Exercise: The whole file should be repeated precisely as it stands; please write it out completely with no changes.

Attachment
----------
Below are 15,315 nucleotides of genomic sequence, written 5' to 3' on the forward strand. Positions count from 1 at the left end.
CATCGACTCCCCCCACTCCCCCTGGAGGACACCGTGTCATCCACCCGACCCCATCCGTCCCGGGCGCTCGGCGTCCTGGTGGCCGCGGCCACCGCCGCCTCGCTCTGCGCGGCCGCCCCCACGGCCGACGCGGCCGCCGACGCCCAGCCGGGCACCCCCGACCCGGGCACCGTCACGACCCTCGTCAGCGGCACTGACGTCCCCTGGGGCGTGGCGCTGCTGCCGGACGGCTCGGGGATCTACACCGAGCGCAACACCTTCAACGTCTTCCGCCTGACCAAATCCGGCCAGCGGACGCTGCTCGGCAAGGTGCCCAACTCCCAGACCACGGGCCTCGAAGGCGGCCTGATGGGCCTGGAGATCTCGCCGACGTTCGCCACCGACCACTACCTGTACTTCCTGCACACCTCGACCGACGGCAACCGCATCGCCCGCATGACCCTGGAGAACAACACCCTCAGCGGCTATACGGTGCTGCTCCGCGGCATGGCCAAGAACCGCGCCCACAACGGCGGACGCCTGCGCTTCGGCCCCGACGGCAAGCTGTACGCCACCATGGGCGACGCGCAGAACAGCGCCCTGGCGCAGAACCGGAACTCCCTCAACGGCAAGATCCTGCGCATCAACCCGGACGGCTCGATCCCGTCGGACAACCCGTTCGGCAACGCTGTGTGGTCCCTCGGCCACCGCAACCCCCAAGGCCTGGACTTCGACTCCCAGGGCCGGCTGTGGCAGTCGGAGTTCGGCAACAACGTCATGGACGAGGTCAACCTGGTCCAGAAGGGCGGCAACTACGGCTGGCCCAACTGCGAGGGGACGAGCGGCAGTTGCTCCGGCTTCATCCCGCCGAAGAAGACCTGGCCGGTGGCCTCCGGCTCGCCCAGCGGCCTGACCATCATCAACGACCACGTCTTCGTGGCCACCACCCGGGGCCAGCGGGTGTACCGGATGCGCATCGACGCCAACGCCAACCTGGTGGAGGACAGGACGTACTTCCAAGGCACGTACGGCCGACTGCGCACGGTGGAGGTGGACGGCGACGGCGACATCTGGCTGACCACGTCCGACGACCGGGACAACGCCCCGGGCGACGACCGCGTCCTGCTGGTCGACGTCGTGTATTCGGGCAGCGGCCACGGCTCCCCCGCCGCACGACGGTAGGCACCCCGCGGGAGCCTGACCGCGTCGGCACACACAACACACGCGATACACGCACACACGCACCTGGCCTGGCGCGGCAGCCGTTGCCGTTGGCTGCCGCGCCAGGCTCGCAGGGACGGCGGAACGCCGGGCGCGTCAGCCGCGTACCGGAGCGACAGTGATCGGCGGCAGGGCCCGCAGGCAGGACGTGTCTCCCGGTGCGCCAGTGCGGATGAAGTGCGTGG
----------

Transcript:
Below are 15,315 nucleotides of genomic sequence, written 5' to 3' on the forward strand. Positions count from 1 at the left end.
CATCGACTCCCCCCACTCCCCCTGGAGGACACCGTGTCATCCACCCGACCCCATCCGTCCCGGGCGCTCGGCGTCCTGGTGGCCGCGGCCACCGCCGCCTCGCTCTGCGCGGCCGCCCCCACGGCCGACGCGGCCGCCGACGCCCAGCCGGGCACCCCCGACCCGGGCACCGTCACGACCCTCGTCAGCGGCACTGACGTCCCCTGGGGCGTGGCGCTGCTGCCGGACGGCTCGGGGATCTACACCGAGCGCAACACCTTCAACGTCTTCCGCCTGACCAAATCCGGCCAGCGGACGCTGCTCGGCAAGGTGCCCAACTCCCAGACCACGGGCCTCGAAGGCGGCCTGATGGGCCTGGAGATCTCGCCGACGTTCGCCACCGACCACTACCTGTACTTCCTGCACACCTCGACCGACGGCAACCGCATCGCCCGCATGACCCTGGAGAACAACACCCTCAGCGGCTATACGGTGCTGCTCCGCGGCATGGCCAAGAACCGCGCCCACAACGGCGGACGCCTGCGCTTCGGCCCCGACGGCAAGCTGTACGCCACCATGGGCGACGCGCAGAACAGCGCCCTGGCGCAGAACCGGAACTCCCTCAACGGCAAGATCCTGCGCATCAACCCGGACGGCTCGATCCCGTCGGACAACCCGTTCGGCAACGCTGTGTGGTCCCTCGGCCACCGCAACCCCCAAGGCCTGGACTTCGACTCCCAGGGCCGGCTGTGGCAGTCGGAGTTCGGCAACAACGTCATGGACGAGGTCAACCTGGTCCAGAAGGGCGGCAACTACGGCTGGCCCAACTGCGAGGGGACGAGCGGCAGTTGCTCCGGCTTCATCCCGCCGAAGAAGACCTGGCCGGTGGCCTCCGGCTCGCCCAGCGGCCTGACCATCATCAACGACCACGTCTTCGTGGCCACCACCCGGGGCCAGCGGGTGTACCGGATGCGCATCGACGCCAACGCCAACCTGGTGGAGGACAGGACGTACTTCCAAGGCACGTACGGCCGACTGCGCACGGTGGAGGTGGACGGCGACGGCGACATCTGGCTGACCACGTCCGACGACCGGGACAACGCCCCGGGCGACGACCGCGTCCTGCTGGTCGACGTCGTGTATTCGGGCAGCGGCCACGGCTCCCCCGCCGCACGACGGTAGGCACCCCGCGGGAGCCTGACCGCGTCGGCACACACAACACACGCGATACACGCACACACGCACCTGGCCTGGCGCGGCAGCCGTTGCCGTTGGCTGCCGCGCCAGGCTCGCAGGGACGGCGGAACGCCGGGCGCGTCAGCCGCGTACCGGAGCGACAGTGATCGGCGGCAGGGCCCGCAGGCAGGACGTGTCTCCCGGTGCGCCAGTGCGGATGAAGTGCGTGG